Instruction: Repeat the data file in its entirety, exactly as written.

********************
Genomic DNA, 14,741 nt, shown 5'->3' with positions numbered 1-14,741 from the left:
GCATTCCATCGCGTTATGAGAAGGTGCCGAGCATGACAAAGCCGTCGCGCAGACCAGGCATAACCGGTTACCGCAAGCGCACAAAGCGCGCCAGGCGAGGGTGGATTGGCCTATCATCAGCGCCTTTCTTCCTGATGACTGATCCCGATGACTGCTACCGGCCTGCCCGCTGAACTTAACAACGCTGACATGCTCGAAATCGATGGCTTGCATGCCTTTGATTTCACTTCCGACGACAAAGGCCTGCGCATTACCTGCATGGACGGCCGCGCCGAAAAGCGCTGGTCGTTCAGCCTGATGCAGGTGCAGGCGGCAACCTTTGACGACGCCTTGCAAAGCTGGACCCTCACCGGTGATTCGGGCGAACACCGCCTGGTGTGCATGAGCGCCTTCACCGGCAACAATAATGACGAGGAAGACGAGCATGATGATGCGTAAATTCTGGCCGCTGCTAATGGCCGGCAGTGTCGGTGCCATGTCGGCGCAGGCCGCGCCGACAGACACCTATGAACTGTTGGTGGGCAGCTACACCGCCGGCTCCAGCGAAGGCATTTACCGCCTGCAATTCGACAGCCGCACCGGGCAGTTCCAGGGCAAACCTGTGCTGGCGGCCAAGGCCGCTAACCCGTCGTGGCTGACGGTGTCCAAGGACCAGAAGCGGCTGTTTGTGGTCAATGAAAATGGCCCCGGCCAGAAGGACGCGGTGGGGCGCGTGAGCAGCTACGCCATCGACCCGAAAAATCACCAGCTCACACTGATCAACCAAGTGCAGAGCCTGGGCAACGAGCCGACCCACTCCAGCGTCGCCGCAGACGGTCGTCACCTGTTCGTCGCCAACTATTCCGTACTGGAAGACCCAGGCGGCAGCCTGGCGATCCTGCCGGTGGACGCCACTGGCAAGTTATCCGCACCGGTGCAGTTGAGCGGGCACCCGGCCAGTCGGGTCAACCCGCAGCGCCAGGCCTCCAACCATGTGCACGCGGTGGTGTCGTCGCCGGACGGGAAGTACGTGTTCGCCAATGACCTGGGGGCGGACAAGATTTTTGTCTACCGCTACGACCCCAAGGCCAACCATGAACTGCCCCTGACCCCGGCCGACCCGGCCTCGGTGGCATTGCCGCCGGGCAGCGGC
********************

Genomic DNA, 14,741 nt, shown 5'->3' with positions numbered 1-14,741 from the left:
GCATTCCATCGCGTTATGAGAAGGTGCCGAGCATGACAAAGCCGTCGCGCAGACCAGGCATAACCGGTTACCGCAAGCGCACAAAGCGCGCCAGGCGAGGGTGGATTGGCCTATCATCAGCGCCTTTCTTCCTGATGACTGATCCCGATGACTGCTACCGGCCTGCCCGCTGAACTTAACAACGCTGACATGCTCGAAATCGATGGCTTGCATGCCTTTGATTTCACTTCCGACGACAAAGGCCTGCGCATTACCTGCATGGACGGCCGCGCCGAAAAGCGCTGGTCGTTCAGCCTGATGCAGGTGCAGGCGGCAACCTTTGACGACGCCTTGCAAAGCTGGACCCTCACCGGTGATTCGGGCGAACACCGCCTGGTGTGCATGAGCGCCTTCACCGGCAACAATAATGACGAGGAAGACGAGCATGATGATGCGTAAATTCTGGCCGCTGCTAATGGCCGGCAGTGTCGGTGCCATGTCGGCGCAGGCCGCGCCGACAGACACCTATGAACTGTTGGTGGGCAGCTACACCGCCGGCTCCAGCGAAGGCATTTACCGCCTGCAATTCGACAGCCGCACCGGGCAGTTCCAGGGCAAACCTGTGCTGGCGGCCAAGGCCGCTAACCCGTCGTGGCTGACGGTGTCCAAGGACCAGAAGCGGCTGTTTGTGGTCAATGAAAATGGCCCCGGCCAGAAGGACGCGGTGGGGCGCGTGAGCAGCTACGCCATCGACCCGAAAAATCACCAGCTCACACTGATCAACCAAGTGCAGAGCCTGGGCAACGAGCCGACCCACTCCAGCGTCGCCGCAGACGGTCGTCACCTGTTCGTCGCCAACTATTCCGTACTGGAAGACCCAGGCGGCAGCCTGGCGATCCTGCCGGTGGACGCCACTGGCAAGTTATCCGCACCGGTGCAGTTGAGCGGGCACCCGGCCAGTCGGGTCAACCCGCAGCGCCAGGCCTCCAACCATGTGCACGCGGTGGTGTCGTCGCCGGACGGGAAGTACGTGTTCGCCAATGACCTGGGGGCGGACAAGATTTTTGTCTACCGCTACGACCCCAAGGCCAACCATGAACTGCCCCTGACCCCGGCCGACCCGGCCTCGGTGGCATTGCCGCCGGGCAGCGGC